Will Travel For Words: The Importance of Being Earnest by Karen A. Chase
It is a thought many authors might consider. Not just about their writing, but about their career. Bear with me and you’ll see the connection to Wilde’s play.
I’ve written a book about the American Revolution and I recently drove to The University of Virginia in Charlottesville to meet two men who have long been involved in that subject. Professor Edward Lengel has published several books about George Washington, gives lectures around the globe and is the Director of Papers of George Washington Project. The other is Rick Britton, who among a multitude of other talents is an award-winning historian and cartographer, well-known throughout the academic and publishing world for his maps of Revolutionary battles.
I will admit that going into this day I was, well… sweaty. Nervous. I have diligently researched and written my book for six years. But the truth of the matter is it’s a fictional book, I’m not a formally-educated historian, I’ve been a graphic designer, and I’m Canadian. On the drive down, a little part of me thought, “Here’s the part where you’re rooted out for all you’re not.”
However, two points quickly became evident.
Within minutes these two historians overwhelmed me with a gracious desire to share their experiences and knowledge. There was not a skiff of social pretense about them. They are men with families and jobs. Rick feeds his cats while listening to NPR, and drew maps of Tolkien’s fictional lands. Ed loves the adventure of travel and wishes more people would paint George Washington laughing. Like me, they have both delighted in the opportunity to spend their lives immersed in books, libraries and learning. Consequently, within minutes I let go of my own pretenses.
I also had something on my side. Being earnest. I have studied hard, worked with editors and librarians, attended seminars, traveled to historic locations featured in my book and truly believed that I could do this despite my northern insecurities and educational inequities. Like one definition of the word “earnest,” my work in the last six years was “characterized by sincerity of intention.” It showed. I contributed to the conversations, my shoulders dropped and my armpits dried out.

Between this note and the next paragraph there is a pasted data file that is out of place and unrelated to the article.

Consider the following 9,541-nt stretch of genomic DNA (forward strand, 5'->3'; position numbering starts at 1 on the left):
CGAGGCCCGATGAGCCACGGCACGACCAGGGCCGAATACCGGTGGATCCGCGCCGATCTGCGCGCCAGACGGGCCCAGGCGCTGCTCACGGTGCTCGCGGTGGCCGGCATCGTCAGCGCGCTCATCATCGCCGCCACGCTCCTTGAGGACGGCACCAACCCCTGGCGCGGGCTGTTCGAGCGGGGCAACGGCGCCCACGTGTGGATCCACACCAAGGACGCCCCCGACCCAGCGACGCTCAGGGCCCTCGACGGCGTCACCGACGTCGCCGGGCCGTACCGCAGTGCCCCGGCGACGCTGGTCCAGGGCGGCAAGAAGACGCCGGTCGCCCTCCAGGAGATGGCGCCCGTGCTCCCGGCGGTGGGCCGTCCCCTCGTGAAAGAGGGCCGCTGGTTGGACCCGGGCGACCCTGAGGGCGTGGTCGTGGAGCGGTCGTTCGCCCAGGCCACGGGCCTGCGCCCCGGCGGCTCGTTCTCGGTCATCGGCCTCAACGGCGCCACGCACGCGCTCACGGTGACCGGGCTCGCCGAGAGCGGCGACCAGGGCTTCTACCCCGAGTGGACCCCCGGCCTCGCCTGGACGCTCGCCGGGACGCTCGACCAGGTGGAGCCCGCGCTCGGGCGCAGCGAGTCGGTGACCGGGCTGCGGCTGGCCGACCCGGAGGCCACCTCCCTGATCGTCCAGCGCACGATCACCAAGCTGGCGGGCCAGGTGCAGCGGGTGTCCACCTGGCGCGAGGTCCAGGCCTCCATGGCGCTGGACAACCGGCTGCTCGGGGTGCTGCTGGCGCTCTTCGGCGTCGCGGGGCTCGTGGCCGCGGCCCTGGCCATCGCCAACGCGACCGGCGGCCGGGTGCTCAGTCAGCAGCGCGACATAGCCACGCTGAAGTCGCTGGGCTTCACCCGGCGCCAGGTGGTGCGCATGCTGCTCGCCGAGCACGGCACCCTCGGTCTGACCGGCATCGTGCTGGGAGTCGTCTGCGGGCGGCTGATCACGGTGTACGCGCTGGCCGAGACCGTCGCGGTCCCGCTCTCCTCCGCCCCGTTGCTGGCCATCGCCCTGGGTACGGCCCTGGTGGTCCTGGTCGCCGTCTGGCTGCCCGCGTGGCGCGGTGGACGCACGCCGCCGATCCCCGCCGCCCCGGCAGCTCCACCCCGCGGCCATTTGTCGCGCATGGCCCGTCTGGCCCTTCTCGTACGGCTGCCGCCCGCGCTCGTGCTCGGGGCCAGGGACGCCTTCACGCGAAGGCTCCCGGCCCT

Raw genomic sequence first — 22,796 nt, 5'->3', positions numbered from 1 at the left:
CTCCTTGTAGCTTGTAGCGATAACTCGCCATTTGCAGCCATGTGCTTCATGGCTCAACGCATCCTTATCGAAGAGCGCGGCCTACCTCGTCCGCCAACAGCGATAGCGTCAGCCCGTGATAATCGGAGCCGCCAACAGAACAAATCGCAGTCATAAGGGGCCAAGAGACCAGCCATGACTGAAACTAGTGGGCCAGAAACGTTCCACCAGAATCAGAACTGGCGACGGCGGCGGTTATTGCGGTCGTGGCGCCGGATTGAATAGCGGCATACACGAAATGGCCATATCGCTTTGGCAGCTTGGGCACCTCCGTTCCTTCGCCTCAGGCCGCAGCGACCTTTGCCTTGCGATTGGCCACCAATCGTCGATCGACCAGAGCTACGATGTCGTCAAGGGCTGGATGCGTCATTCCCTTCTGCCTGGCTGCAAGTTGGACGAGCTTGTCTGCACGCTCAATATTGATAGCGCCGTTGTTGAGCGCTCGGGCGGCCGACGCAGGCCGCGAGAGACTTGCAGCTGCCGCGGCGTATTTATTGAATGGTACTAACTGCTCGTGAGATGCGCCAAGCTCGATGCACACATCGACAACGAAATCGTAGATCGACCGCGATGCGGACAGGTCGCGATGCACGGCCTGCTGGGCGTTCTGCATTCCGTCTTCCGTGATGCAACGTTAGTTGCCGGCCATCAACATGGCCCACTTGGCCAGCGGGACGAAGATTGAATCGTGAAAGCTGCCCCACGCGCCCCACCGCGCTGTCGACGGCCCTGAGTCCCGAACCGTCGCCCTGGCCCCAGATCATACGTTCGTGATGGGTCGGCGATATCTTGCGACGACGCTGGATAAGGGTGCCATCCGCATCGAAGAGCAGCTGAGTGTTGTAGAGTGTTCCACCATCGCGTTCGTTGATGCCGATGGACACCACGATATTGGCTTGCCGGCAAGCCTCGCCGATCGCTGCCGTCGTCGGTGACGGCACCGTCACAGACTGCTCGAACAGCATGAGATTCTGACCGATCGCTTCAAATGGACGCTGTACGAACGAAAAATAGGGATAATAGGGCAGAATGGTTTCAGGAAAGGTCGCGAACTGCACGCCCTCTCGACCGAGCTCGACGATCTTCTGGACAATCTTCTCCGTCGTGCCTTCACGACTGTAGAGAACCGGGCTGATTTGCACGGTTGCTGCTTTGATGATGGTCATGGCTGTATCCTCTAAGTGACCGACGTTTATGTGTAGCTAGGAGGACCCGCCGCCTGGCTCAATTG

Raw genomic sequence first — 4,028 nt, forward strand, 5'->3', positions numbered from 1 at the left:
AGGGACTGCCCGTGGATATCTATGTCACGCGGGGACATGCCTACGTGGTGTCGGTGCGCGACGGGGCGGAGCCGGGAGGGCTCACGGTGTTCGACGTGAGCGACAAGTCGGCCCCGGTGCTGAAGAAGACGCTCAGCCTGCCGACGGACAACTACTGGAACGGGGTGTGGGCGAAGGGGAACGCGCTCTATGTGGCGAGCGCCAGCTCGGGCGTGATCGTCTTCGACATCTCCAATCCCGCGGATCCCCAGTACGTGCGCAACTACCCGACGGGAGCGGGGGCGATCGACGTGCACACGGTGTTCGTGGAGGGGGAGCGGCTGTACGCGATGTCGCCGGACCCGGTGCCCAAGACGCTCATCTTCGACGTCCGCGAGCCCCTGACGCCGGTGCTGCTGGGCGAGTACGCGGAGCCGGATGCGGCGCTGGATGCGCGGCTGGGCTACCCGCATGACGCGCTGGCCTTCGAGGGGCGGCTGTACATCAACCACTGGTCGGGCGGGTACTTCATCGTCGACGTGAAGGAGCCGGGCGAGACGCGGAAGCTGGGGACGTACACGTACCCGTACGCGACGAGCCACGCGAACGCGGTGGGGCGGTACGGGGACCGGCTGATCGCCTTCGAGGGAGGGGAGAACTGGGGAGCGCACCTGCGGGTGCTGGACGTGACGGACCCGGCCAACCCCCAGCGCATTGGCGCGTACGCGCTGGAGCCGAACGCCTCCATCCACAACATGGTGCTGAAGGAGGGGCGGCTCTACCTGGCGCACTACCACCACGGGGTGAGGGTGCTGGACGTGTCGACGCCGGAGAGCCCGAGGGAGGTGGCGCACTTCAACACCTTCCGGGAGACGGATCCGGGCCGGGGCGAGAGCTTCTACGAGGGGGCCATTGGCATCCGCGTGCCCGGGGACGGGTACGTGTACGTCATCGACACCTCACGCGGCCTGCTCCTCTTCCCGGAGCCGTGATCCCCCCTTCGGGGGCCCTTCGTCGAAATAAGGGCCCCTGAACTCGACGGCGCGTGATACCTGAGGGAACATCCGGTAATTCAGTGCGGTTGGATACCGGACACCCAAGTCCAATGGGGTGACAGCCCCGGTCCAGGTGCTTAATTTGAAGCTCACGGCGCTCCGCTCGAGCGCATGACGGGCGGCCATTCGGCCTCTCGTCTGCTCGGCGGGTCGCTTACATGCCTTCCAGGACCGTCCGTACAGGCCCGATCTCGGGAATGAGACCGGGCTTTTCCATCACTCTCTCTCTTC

So here’s the lesson tied to Wilde’s play: If I had not taken the trivial notion of writing a novel seriously, I would not have learned enough to engage thoughtfully with people like Rick and Ed. If I had not set aside pretense and assumptions that those more learned do not also enjoy engaging as people, I would have missed out meeting two delightful men with whom I can now exchange ideas and stories.
As Wilde’s character Algeron says, “One has to be serious about something if one is to have any amusement in life.” Thank you, Oscar. I now see the importance of being earnest when I travel for words.
Karen A. Chase is a regular contributor to Shelf Pleasure, sharing journeys near and far in the pursuit of stories and novels in her monthly feature, Will Travel for Words. She is the author of Bonjour 40: A Paris Travel Log, winner of seven Independent Book Publishing Awards for travel and design. She is currently working on an historical novel set during the American Revolution. Find Karen on Facebook or on Twitter.
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